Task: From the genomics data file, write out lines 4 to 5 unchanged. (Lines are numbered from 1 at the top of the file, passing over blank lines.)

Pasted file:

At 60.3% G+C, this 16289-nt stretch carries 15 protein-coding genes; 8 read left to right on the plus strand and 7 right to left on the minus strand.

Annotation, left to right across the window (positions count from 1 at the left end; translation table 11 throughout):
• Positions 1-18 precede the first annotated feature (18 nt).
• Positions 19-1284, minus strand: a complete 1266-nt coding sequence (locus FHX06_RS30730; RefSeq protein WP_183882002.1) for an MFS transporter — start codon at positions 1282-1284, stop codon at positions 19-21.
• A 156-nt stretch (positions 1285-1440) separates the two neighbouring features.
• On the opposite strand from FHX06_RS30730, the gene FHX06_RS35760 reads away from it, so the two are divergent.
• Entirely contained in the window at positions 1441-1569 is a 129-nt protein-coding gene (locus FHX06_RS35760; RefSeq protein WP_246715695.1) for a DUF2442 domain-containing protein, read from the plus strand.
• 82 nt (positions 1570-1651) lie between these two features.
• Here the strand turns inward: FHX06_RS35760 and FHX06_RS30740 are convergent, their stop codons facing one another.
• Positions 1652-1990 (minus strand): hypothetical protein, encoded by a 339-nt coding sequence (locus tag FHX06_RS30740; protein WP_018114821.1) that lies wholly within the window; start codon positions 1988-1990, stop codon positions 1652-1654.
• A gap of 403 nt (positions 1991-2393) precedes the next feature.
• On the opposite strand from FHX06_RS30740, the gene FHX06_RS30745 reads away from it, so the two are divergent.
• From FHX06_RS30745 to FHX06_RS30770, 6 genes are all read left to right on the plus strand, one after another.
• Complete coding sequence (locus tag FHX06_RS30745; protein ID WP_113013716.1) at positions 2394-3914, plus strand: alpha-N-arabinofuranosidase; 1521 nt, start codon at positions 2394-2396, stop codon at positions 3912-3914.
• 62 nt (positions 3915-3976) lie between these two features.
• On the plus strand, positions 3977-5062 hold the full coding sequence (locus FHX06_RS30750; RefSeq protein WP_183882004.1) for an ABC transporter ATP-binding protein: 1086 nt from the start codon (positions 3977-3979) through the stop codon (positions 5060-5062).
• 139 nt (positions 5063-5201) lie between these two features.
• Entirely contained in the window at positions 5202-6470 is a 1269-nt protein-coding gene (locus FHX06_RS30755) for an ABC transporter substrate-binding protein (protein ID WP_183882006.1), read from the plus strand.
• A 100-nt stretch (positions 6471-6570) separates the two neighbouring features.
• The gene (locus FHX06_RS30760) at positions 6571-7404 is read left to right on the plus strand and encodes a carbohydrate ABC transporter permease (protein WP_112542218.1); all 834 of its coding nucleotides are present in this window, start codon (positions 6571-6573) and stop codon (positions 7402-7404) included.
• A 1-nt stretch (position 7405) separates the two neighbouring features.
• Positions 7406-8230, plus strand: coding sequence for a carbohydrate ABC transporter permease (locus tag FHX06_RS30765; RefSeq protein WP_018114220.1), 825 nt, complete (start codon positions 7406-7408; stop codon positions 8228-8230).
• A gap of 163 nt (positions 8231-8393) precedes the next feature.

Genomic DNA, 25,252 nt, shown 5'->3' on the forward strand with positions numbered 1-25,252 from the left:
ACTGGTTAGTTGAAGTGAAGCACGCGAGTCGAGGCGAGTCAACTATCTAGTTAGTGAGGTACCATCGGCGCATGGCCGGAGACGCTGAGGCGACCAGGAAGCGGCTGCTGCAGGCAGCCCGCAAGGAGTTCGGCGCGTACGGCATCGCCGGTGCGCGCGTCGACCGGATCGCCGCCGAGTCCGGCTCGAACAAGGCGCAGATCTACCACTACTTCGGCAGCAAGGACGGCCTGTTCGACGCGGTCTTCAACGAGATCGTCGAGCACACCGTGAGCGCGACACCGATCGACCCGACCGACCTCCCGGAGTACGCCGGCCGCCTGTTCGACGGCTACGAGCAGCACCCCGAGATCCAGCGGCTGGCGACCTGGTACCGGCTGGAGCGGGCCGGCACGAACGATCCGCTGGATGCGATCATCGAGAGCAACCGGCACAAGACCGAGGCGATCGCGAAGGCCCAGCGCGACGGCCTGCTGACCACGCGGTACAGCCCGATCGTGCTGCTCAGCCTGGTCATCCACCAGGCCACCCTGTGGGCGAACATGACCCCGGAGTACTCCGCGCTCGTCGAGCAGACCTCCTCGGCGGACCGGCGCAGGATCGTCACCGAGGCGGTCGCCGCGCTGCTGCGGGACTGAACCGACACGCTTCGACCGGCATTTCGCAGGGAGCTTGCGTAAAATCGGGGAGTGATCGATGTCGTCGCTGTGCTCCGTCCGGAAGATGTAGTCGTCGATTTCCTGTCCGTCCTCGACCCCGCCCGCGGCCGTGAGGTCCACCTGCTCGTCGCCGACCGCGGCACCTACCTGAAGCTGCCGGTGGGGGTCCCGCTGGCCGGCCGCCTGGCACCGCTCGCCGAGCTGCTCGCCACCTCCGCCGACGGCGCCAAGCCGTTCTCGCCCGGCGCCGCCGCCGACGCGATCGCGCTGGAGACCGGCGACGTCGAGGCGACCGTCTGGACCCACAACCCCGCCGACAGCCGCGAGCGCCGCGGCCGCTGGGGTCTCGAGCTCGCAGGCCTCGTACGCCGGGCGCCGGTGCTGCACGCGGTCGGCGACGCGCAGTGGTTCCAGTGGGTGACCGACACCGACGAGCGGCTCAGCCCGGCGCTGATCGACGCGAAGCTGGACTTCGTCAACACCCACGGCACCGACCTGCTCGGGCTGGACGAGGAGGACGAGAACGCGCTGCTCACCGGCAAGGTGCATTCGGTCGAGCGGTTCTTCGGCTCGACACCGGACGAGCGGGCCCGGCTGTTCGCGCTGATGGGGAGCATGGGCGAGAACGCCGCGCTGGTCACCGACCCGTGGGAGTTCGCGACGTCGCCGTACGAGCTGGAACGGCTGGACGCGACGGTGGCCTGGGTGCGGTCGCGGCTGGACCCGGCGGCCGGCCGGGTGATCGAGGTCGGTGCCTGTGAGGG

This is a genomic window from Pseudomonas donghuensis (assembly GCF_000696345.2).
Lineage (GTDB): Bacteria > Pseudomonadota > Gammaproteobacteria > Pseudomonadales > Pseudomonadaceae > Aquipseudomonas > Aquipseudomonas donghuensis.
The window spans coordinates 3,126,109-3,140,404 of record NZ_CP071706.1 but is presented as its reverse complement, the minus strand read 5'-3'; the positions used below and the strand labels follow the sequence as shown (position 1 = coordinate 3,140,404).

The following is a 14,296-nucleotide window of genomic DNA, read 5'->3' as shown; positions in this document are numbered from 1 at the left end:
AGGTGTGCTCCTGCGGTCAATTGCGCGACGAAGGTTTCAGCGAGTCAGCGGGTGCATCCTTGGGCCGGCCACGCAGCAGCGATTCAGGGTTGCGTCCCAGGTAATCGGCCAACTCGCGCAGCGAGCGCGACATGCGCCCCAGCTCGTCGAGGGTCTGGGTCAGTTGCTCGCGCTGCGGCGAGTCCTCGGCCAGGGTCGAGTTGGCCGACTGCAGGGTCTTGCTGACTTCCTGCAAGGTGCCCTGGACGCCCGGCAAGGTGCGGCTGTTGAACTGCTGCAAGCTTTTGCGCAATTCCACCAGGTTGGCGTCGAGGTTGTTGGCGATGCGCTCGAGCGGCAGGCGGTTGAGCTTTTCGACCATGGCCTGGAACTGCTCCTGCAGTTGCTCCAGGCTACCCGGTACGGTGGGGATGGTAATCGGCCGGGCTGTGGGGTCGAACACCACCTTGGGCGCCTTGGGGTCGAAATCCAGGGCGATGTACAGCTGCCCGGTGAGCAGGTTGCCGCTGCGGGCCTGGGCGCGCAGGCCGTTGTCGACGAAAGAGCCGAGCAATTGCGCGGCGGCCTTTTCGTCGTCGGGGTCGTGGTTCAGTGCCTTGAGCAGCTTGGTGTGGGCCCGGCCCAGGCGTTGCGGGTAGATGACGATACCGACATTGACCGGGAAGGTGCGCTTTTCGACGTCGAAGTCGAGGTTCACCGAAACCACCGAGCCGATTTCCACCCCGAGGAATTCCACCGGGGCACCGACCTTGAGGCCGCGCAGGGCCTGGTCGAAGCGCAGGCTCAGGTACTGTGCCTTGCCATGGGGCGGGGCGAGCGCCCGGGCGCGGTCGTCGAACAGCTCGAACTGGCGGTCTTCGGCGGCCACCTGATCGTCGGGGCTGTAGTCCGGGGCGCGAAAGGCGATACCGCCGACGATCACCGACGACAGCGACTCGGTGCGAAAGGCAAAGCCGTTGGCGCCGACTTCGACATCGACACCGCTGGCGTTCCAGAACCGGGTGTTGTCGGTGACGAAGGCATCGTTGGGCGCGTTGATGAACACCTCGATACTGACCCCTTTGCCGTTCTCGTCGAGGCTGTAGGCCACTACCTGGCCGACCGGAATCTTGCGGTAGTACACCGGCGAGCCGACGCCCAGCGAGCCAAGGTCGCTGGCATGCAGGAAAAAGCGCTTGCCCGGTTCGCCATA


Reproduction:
• Positions 19-1284, minus strand: a complete 1266-nt coding sequence (locus FHX06_RS30730; RefSeq protein WP_183882002.1) for an MFS transporter — start codon at positions 1282-1284, stop codon at positions 19-21.
• A 156-nt stretch (positions 1285-1440) separates the two neighbouring features.